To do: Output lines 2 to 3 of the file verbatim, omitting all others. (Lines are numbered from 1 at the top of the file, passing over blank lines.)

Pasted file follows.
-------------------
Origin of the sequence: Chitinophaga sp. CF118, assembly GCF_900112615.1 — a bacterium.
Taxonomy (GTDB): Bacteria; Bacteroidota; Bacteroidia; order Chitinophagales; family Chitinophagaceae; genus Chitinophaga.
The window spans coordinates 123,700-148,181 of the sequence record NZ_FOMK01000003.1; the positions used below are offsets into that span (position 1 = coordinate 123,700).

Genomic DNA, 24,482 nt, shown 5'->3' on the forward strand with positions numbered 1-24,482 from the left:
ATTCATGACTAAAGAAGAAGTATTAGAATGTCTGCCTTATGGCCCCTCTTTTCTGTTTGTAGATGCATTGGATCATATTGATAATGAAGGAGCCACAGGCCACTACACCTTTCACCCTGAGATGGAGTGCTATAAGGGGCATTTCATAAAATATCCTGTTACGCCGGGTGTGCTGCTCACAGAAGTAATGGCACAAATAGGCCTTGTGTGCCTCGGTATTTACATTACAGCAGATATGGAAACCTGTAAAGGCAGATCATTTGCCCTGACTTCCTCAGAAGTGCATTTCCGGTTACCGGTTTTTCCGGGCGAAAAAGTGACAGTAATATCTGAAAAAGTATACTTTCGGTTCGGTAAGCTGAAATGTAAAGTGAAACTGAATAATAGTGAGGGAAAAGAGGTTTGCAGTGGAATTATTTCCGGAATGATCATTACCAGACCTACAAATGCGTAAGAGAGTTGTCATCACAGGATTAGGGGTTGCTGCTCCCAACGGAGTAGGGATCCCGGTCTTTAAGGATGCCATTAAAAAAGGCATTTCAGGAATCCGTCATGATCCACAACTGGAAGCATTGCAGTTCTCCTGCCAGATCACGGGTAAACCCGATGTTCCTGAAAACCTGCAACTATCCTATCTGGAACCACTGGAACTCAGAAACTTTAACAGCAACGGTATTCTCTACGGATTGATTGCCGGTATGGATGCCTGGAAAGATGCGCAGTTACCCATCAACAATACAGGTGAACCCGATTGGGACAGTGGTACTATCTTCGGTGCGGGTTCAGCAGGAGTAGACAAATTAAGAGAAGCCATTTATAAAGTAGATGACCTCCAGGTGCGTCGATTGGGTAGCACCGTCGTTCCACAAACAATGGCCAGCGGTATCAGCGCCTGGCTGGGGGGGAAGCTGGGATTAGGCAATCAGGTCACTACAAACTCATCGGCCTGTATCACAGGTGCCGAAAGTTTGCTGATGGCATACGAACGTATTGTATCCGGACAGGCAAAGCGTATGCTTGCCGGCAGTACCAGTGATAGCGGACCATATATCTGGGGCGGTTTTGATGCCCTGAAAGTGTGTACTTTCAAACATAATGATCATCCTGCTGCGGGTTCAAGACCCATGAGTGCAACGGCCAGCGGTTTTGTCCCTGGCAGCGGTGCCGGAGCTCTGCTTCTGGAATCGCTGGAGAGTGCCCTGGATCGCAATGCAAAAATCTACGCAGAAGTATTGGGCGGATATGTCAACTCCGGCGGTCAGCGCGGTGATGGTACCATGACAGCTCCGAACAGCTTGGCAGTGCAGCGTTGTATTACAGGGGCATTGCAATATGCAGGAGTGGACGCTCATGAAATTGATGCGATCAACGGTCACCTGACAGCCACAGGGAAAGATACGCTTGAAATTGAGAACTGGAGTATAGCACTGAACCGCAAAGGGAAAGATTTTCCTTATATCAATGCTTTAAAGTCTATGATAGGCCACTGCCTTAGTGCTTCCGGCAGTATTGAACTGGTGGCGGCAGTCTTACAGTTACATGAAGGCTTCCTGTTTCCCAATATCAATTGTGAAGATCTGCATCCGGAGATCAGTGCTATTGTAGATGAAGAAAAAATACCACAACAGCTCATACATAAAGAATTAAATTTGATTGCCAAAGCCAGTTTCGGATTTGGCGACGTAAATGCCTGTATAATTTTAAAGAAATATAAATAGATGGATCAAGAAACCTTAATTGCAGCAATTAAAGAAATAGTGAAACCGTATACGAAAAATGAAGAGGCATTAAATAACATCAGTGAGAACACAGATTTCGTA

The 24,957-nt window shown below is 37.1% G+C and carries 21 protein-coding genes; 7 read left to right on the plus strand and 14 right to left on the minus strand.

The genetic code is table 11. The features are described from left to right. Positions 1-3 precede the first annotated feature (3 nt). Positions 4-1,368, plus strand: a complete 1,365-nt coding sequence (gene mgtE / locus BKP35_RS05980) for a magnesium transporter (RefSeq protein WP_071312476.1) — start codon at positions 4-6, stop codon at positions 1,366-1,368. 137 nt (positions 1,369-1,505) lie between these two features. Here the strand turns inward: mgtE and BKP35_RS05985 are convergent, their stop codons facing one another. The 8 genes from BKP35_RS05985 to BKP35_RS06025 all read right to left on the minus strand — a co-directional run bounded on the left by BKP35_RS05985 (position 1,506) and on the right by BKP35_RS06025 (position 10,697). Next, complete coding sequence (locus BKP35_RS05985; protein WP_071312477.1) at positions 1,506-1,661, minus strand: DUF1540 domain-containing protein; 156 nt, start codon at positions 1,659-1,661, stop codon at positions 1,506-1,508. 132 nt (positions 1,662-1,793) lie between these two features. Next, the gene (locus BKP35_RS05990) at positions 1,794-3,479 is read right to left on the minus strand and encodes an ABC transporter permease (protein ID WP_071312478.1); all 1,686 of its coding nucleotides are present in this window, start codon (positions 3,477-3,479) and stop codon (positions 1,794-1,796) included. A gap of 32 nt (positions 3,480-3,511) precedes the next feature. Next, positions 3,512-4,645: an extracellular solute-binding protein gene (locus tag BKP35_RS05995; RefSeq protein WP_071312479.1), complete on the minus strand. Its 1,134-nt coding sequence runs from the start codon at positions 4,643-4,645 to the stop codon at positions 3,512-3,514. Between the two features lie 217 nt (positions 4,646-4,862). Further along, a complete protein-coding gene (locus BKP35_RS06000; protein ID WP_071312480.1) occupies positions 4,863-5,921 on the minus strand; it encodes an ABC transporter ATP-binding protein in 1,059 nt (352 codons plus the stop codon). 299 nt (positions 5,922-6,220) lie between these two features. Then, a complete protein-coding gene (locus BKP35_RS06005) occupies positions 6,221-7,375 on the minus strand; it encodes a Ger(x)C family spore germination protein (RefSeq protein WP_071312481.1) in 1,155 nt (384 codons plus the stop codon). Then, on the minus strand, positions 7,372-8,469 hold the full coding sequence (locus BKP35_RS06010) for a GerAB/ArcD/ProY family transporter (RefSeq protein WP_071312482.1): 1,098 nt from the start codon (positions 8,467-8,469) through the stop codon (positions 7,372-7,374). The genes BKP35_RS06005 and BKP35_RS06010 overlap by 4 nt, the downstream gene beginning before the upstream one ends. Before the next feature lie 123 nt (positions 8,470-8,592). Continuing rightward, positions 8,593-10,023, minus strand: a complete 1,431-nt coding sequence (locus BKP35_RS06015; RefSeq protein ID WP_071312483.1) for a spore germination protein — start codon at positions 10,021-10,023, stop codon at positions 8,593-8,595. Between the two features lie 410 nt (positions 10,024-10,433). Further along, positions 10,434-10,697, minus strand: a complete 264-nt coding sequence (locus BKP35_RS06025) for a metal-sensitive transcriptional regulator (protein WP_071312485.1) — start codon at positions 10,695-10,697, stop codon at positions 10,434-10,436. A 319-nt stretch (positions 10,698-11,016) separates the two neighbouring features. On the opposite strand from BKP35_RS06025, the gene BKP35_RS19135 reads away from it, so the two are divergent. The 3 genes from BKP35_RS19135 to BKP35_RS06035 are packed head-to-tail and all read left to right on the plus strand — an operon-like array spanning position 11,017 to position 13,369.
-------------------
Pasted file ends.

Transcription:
Taxonomy (GTDB): Bacteria; Bacteroidota; Bacteroidia; order Chitinophagales; family Chitinophagaceae; genus Chitinophaga.
The window spans coordinates 123,700-148,181 of the sequence record NZ_FOMK01000003.1; the positions used below are offsets into that span (position 1 = coordinate 123,700).